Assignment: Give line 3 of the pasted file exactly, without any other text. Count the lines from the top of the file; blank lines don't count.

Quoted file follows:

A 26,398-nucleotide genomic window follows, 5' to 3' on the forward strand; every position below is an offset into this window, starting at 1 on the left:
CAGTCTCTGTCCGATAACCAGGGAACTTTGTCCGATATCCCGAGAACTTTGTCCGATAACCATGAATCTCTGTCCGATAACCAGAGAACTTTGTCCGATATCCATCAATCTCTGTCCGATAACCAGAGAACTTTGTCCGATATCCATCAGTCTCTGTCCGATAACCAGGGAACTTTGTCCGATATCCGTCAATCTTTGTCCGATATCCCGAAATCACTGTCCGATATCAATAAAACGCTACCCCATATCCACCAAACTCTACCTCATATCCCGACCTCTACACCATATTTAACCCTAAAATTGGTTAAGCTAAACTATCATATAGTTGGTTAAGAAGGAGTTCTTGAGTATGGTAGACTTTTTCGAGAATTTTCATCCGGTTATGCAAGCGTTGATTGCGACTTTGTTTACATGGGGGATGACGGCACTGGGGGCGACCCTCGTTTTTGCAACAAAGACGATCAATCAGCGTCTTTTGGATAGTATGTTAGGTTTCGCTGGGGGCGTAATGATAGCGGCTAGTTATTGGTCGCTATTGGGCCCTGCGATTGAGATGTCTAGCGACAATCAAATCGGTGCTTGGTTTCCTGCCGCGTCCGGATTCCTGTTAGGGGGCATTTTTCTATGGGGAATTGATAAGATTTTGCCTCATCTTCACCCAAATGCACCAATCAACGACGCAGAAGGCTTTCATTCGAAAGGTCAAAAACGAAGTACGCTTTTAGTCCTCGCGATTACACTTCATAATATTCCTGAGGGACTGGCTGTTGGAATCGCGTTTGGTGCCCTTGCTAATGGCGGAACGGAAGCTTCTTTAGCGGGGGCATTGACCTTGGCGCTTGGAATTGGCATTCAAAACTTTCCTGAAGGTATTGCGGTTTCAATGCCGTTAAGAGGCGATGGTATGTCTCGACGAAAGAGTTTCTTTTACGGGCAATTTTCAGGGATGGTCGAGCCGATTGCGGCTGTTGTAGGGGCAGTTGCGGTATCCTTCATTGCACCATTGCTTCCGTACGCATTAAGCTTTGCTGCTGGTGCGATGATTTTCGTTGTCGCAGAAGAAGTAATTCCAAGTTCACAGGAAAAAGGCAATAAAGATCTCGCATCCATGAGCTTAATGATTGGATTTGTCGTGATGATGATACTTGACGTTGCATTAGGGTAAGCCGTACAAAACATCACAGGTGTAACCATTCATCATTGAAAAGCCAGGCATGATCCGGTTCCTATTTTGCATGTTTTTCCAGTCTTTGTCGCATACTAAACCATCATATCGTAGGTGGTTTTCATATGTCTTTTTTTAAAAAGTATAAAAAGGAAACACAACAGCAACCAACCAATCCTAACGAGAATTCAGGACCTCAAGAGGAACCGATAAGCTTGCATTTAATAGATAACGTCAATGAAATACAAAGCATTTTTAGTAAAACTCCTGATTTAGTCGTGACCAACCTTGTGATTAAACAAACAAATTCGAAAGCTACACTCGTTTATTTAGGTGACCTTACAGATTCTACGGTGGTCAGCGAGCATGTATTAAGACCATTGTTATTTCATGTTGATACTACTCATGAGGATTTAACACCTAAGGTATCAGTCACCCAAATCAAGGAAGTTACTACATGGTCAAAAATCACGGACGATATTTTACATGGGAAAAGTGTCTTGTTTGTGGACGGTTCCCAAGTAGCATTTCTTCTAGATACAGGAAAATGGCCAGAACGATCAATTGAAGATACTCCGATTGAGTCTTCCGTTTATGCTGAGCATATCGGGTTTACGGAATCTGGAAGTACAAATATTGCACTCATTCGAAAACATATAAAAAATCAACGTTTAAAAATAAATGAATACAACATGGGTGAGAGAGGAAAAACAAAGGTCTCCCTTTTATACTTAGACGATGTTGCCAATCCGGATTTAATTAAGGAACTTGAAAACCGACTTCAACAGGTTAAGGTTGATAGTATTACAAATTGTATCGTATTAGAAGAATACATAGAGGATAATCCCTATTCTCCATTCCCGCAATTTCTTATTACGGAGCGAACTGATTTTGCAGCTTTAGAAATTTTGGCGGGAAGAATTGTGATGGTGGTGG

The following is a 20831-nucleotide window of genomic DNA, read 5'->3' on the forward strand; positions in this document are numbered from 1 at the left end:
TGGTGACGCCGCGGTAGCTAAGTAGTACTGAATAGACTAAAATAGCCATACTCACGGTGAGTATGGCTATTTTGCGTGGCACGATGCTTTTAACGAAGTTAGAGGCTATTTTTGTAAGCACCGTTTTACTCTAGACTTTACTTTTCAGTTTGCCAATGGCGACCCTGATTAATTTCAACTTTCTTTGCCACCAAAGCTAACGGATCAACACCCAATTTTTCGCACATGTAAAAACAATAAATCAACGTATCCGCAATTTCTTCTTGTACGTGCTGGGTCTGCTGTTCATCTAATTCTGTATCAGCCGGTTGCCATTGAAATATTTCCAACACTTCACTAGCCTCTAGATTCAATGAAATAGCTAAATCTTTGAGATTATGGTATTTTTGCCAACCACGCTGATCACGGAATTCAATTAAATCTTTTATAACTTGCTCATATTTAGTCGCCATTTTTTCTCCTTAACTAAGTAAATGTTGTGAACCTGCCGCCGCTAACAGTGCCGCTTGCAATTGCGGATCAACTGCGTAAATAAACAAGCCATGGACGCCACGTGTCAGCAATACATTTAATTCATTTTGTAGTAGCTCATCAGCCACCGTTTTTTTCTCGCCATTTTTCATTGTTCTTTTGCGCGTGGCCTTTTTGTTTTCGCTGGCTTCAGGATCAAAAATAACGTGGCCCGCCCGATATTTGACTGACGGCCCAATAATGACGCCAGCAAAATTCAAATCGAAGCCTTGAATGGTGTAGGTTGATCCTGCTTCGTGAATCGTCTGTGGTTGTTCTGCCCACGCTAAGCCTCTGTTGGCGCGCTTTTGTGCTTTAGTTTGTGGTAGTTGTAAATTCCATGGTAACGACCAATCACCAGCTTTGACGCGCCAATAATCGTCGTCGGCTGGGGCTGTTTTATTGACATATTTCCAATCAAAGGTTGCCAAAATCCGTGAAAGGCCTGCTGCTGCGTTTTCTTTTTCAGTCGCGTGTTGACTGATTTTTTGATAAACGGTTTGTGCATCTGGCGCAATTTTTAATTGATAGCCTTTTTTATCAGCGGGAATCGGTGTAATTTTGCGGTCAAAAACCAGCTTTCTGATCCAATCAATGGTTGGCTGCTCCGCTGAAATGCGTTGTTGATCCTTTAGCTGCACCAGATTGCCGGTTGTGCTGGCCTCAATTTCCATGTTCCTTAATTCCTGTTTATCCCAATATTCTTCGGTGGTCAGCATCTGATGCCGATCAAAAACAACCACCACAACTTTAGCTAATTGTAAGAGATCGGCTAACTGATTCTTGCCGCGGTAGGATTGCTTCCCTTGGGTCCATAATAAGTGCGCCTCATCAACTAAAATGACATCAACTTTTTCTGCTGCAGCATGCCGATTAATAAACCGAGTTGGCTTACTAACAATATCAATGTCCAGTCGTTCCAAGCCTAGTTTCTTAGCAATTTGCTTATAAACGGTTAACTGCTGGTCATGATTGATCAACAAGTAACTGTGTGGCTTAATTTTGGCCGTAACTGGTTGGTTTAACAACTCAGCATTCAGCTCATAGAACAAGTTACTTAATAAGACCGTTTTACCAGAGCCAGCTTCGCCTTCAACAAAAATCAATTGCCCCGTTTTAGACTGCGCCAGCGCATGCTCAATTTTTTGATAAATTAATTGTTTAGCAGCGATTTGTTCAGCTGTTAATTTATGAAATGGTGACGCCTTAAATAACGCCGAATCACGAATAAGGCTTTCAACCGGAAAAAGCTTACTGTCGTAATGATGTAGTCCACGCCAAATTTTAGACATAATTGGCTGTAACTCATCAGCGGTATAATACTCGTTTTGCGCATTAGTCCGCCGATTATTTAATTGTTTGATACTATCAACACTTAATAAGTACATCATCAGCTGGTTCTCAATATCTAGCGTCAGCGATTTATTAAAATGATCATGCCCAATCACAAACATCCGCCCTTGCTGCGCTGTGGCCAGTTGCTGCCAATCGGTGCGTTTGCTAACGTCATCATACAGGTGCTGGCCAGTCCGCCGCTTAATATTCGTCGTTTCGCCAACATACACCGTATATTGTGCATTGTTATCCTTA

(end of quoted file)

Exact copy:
The following is a 20831-nucleotide window of genomic DNA, read 5'->3' on the forward strand; positions in this document are numbered from 1 at the left end: